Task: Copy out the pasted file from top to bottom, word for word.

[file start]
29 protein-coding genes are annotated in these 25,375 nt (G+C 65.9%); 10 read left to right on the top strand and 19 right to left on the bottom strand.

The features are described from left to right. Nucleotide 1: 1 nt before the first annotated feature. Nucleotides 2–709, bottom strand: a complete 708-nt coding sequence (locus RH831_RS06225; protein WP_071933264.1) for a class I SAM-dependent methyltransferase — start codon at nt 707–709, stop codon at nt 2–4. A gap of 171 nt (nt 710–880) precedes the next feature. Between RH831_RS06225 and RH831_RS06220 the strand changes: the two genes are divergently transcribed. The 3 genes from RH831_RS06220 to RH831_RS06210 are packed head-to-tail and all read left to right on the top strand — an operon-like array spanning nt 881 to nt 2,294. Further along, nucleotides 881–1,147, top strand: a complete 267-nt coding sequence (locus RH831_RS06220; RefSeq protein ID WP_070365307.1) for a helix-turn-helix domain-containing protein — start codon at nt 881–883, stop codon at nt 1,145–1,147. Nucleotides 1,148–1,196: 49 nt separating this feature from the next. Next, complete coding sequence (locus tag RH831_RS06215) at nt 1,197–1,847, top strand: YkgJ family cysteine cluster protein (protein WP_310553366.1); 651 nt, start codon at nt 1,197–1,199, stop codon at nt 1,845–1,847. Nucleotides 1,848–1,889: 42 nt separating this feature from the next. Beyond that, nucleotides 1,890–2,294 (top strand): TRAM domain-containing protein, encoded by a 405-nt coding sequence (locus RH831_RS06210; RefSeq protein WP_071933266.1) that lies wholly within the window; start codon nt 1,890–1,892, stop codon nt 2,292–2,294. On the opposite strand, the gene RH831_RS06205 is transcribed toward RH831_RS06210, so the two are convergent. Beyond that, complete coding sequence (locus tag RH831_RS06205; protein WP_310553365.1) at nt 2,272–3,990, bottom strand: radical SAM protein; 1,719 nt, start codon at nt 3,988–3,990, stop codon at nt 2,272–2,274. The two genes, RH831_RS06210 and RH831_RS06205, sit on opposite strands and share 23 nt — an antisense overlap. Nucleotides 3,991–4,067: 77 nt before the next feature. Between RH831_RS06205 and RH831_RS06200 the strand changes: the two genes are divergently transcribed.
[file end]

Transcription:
29 protein-coding genes are annotated in these 25,375 nt (G+C 65.9%); 10 read left to right on the top strand and 19 right to left on the bottom strand.

The features are described from left to right. Nucleotide 1: 1 nt before the first annotated feature. Nucleotides 2–709, bottom strand: a complete 708-nt coding sequence (locus RH831_RS06225; protein WP_071933264.1) for a class I SAM-dependent methyltransferase — start codon at nt 707–709, stop codon at nt 2–4. A gap of 171 nt (nt 710–880) precedes the next feature. Between RH831_RS06225 and RH831_RS06220 the strand changes: the two genes are divergently transcribed. The 3 genes from RH831_RS06220 to RH831_RS06210 are packed head-to-tail and all read left to right on the top strand — an operon-like array spanning nt 881 to nt 2,294. Further along, nucleotides 881–1,147, top strand: a complete 267-nt coding sequence (locus RH831_RS06220; RefSeq protein ID WP_070365307.1) for a helix-turn-helix domain-containing protein — start codon at nt 881–883, stop codon at nt 1,145–1,147. Nucleotides 1,148–1,196: 49 nt separating this feature from the next. Next, complete coding sequence (locus tag RH831_RS06215) at nt 1,197–1,847, top strand: YkgJ family cysteine cluster protein (protein WP_310553366.1); 651 nt, start codon at nt 1,197–1,199, stop codon at nt 1,845–1,847. Nucleotides 1,848–1,889: 42 nt separating this feature from the next. Beyond that, nucleotides 1,890–2,294 (top strand): TRAM domain-containing protein, encoded by a 405-nt coding sequence (locus RH831_RS06210; RefSeq protein WP_071933266.1) that lies wholly within the window; start codon nt 1,890–1,892, stop codon nt 2,292–2,294. On the opposite strand, the gene RH831_RS06205 is transcribed toward RH831_RS06210, so the two are convergent. Beyond that, complete coding sequence (locus tag RH831_RS06205; protein WP_310553365.1) at nt 2,272–3,990, bottom strand: radical SAM protein; 1,719 nt, start codon at nt 3,988–3,990, stop codon at nt 2,272–2,274. The two genes, RH831_RS06210 and RH831_RS06205, sit on opposite strands and share 23 nt — an antisense overlap. Nucleotides 3,991–4,067: 77 nt before the next feature. Between RH831_RS06205 and RH831_RS06200 the strand changes: the two genes are divergently transcribed.